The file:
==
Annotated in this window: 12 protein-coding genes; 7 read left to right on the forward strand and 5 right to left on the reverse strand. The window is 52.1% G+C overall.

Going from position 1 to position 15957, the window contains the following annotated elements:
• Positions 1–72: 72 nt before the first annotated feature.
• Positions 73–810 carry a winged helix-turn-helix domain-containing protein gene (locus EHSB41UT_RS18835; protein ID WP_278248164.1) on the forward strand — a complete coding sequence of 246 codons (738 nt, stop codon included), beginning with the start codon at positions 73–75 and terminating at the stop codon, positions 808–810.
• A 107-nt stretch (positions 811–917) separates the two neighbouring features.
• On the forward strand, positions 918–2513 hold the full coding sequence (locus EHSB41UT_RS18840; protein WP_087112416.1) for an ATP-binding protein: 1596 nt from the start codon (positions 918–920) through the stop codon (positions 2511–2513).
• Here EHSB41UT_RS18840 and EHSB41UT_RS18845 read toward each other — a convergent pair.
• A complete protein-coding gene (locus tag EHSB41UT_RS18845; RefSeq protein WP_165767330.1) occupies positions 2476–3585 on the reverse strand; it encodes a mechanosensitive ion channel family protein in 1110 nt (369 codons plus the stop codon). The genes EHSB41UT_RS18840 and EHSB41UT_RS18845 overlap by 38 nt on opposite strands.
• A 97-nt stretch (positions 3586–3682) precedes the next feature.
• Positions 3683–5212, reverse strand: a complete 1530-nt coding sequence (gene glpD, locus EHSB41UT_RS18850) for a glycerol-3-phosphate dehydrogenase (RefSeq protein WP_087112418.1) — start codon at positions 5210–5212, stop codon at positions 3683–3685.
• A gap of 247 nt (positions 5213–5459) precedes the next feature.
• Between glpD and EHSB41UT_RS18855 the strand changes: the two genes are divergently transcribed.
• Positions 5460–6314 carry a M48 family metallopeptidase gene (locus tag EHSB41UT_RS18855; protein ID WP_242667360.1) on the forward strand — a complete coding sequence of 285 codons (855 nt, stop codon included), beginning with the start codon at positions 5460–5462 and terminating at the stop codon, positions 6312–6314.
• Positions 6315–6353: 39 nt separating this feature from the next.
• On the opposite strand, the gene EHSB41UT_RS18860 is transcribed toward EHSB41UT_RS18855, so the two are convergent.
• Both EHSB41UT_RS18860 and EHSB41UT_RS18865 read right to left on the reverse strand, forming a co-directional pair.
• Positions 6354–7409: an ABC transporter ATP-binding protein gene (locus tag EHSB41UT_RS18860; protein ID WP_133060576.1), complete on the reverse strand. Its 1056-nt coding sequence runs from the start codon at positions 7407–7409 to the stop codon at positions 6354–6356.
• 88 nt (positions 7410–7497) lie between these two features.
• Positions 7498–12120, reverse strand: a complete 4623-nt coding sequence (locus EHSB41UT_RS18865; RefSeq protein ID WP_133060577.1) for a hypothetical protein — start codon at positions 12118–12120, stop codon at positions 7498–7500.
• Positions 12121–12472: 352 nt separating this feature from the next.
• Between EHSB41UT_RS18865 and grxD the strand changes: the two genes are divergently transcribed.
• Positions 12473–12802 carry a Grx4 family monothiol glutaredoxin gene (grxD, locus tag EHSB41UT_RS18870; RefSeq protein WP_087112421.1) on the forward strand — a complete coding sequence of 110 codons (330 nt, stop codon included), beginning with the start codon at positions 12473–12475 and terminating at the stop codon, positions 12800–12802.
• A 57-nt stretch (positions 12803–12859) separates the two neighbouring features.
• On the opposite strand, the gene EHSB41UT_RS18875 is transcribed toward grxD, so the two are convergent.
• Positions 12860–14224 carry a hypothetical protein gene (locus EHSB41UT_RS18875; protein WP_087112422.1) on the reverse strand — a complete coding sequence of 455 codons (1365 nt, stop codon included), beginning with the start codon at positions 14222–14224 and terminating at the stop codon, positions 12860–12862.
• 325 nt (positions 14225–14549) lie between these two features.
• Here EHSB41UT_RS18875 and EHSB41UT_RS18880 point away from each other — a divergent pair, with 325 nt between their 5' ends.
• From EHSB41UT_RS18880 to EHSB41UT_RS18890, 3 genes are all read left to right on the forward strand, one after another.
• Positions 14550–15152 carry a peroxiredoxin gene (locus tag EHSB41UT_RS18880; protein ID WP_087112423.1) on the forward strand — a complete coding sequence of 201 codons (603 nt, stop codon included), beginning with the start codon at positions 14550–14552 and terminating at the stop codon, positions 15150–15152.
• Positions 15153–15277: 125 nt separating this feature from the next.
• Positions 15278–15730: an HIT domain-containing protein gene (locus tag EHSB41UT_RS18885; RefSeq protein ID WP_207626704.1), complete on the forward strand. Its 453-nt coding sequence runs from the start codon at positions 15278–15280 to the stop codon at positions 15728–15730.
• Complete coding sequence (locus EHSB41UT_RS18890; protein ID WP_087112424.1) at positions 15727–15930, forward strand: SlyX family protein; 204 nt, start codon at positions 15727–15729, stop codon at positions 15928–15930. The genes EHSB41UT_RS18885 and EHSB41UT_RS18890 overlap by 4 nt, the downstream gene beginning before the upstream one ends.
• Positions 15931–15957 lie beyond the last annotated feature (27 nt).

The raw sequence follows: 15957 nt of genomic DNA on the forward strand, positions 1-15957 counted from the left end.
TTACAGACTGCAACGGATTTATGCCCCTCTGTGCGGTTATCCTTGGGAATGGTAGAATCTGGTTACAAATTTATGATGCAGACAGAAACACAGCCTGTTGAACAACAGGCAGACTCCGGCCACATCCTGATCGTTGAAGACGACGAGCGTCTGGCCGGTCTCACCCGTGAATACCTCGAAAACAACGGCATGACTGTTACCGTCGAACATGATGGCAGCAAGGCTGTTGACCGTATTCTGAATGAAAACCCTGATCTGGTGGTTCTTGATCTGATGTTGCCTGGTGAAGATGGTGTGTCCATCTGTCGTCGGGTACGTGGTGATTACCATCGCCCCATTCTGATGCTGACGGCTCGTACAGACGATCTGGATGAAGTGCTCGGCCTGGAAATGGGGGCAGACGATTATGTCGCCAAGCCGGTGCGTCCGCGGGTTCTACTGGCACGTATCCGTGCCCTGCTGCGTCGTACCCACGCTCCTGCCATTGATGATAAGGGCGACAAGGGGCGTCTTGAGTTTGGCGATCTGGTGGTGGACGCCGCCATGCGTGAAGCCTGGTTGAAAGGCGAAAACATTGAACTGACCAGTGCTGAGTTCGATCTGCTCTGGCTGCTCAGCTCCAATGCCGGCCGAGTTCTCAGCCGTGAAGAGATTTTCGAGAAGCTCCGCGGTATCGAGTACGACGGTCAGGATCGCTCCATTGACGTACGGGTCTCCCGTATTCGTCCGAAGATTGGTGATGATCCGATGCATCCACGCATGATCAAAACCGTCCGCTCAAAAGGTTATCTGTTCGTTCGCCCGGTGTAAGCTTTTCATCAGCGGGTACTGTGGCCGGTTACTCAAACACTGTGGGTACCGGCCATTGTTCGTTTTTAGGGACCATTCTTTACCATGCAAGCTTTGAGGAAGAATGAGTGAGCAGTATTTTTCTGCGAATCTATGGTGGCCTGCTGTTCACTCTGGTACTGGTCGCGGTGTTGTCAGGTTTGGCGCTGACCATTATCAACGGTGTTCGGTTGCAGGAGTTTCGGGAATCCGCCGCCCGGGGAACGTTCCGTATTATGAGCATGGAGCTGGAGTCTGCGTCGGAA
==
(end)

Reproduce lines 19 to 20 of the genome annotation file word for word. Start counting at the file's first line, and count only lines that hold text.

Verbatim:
• Positions 7498–12120, reverse strand: a complete 4623-nt coding sequence (locus EHSB41UT_RS18865; RefSeq protein ID WP_133060577.1) for a hypothetical protein — start codon at positions 12118–12120, stop codon at positions 7498–7500.
• Positions 12121–12472: 352 nt separating this feature from the next.